Bloomberg News

Euro Rises After European Central Bank Extends Loans, Bond Buys

October 06, 2011

Oct. 6 (Bloomberg) -- The euro strengthened against the dollar and yen on speculation a reintroduction of loans to banks by the European Central Bank will buoy crisis-ridden markets.

The 17-nation currency weakened earlier as ECB President Jean-Claude Trichet said the region’s economy is facing “intensified downside risks.” The pound fell after the Bank of England unexpectedly expanded its bond-purchase plan. Brazil’s real surged after inflation rose more than forecast, raising bets the central bank may slow the pace of interest-rate cuts.

“What the ECB did today, plus talk of more support for banks, is inducing some short covering,” said Marc Chandler, global head of currency strategy at Brown Brothers Harriman & Co. in New York. “It’s a bit of a relief rally.” A short is a bet the price of an asset will fall.

The euro rose 0.6 percent to 103.09 yen at 5 p.m. in New York after dropping to 100.76 on Oct. 4, the weakest level since June 2001. The currency slid as much as 0.8 percent against the dollar before trading 0.7 percent higher at $1.3437. It dropped to $1.3146 on Oct. 4, the lowest since Jan. 13. The yen gained 0.1 percent 76.72 per dollar.

Sterling declined 0.1 percent to $1.5445, and weakened 0.8 percent to 87 pence per euro.

ECB Decision

ECB officials left their benchmark rate at 1.5 percent, as predicted by 41 of 52 economists in a Bloomberg News survey.

Trichet, announcing a policy decision for the final time, said the ECB will resume covered-bond purchases and reintroduce year-long loans for banks as the sovereign-debt crisis threatens to freeze money markets. Trichet will step down at the end of the month and be succeeded by Italy’s Mario Draghi.

“The markets are a bit relieved that they’re getting some support rather than no support from the ECB in the form of liquidity measures,” said Kathy Lien, director of currency research at this online trading firm GFT Forex in New York.

Futures traders increased bets the euro would fall versus the dollar to net 82,473 contracts in the week ended Sept. 27, the most since June 2010, according to Commodity Futures Trading Commission data.

Sterling tumbled after U.K. policy makers said they would increase their bond-purchase program by 75 billion pounds ($115 billion). The median forecast of economists surveyed by Bloomberg News was for no change.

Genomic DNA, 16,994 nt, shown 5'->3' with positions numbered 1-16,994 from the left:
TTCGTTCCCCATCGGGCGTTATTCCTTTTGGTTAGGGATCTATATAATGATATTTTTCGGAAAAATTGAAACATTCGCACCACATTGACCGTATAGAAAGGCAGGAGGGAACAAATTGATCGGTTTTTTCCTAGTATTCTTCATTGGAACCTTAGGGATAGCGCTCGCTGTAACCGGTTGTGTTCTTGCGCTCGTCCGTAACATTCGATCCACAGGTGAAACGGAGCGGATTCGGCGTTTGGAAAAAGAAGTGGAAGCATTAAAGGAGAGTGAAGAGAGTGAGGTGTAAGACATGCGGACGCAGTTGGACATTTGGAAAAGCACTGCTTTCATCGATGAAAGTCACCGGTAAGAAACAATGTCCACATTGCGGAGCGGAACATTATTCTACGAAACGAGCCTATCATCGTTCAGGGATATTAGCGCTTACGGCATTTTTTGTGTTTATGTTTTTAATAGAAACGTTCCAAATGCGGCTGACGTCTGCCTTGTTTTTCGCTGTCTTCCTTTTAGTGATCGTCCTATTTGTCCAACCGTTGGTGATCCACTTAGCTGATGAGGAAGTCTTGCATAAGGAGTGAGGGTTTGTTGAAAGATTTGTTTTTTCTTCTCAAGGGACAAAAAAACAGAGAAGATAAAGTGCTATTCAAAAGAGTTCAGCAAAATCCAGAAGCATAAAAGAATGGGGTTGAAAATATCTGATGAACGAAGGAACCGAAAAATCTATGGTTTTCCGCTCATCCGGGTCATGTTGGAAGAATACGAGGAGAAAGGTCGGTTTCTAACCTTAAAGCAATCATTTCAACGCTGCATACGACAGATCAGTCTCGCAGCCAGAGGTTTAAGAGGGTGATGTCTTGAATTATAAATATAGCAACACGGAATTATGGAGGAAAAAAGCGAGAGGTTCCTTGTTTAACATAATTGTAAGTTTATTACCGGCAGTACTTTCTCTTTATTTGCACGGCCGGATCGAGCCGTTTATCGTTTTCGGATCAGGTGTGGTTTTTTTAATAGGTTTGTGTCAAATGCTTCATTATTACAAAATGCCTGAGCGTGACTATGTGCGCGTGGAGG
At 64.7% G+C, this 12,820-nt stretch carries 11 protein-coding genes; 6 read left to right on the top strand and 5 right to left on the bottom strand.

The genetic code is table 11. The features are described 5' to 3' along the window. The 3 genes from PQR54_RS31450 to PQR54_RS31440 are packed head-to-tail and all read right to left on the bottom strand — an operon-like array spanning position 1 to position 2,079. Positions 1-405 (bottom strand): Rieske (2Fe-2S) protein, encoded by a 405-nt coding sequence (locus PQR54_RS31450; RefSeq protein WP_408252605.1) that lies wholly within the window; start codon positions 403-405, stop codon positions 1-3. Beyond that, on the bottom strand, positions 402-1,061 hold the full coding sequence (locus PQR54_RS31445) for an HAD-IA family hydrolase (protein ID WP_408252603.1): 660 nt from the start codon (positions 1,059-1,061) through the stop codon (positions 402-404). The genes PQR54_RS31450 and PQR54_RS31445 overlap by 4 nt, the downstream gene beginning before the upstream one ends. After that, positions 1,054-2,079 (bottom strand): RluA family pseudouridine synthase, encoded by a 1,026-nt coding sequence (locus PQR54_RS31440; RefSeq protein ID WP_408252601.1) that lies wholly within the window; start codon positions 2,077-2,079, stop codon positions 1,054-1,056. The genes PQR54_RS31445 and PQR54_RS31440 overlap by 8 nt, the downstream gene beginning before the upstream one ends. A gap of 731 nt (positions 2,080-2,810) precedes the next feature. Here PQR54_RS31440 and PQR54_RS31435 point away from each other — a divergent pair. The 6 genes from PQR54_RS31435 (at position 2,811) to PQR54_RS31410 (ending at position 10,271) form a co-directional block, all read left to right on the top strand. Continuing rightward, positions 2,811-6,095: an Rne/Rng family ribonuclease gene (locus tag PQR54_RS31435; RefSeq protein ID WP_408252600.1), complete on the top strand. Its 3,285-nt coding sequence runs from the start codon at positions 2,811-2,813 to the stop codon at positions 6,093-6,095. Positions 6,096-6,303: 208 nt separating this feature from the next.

The main rate was maintained at 0.5 percent, as predicted by all 53 economists in a separate survey.

Recovery Threatened

The central bank, which expects to complete the round of purchases in four months, said in a statement that slowing global growth and the turmoil in Europe “threaten the U.K. recovery.” It also said it’s “more likely” that inflation will undershoot its 2 percent goal in the medium term.

Currencies of higher-yielding countries rose after the Standard & Poor’s 500 Index added 1.8 percent after earlier losing as much as 0.8 percent.

“There’s a shift in risk sentiment,” said Niall O’Connor, a technical analyst at JPMorgan Chase & Co. in New York. “There’s potential for risk to improve and the dollar to weaken.”

Australia’s dollar added 0.9 percent to 97.46 U.S. cents and New Zealand’s currency advanced 0.7 percent to 77.17 cents.

Brazil’s real rose the most among the major currencies, adding 2.8 percent to 1.7811 per dollar. The IGP-DI inflation index showed prices rose 0.75 percent in September, compared with a 0.61 percent increase in August, according to a report from the Rio de Janeiro-based Getulio Vargas Foundation. Economists had forecast a 0.65 percent increase, according to a Bloomberg survey.

The nation’s central bank cut its benchmark interest rate in August to 12 percent from 12.5 percent, citing a “substantial deterioration” in the global economy.

Franc Falls

The franc dropped for a third day against the euro on speculation the central bank will impose further measures to contain its strength after imposing the cap last month at 1.20 per euro. Reserves jumped to 282.4 billion francs ($306 billion) at the end of September, from 253.4 billion francs the previous month, the SNB said.

The franc dropped 0.4 percent to 1.2370 per euro.

The Dollar Index, which IntercontinentalExchange Inc. uses to track the greenback against the currencies of six major U.S. trading partners, fell 0.5 percent to 78.582 as stocks reversed earlier losses.

--Editor: Paul Cox, Dennis Fitzgerald

Dave Liedtka at dliedtka@bloomberg.net

To contact the reporters on this story: Catarina Saraiva in New York at asaraiva5@bloomberg.net; Keith Jenkins in London at kjenkins3@bloomberg.net


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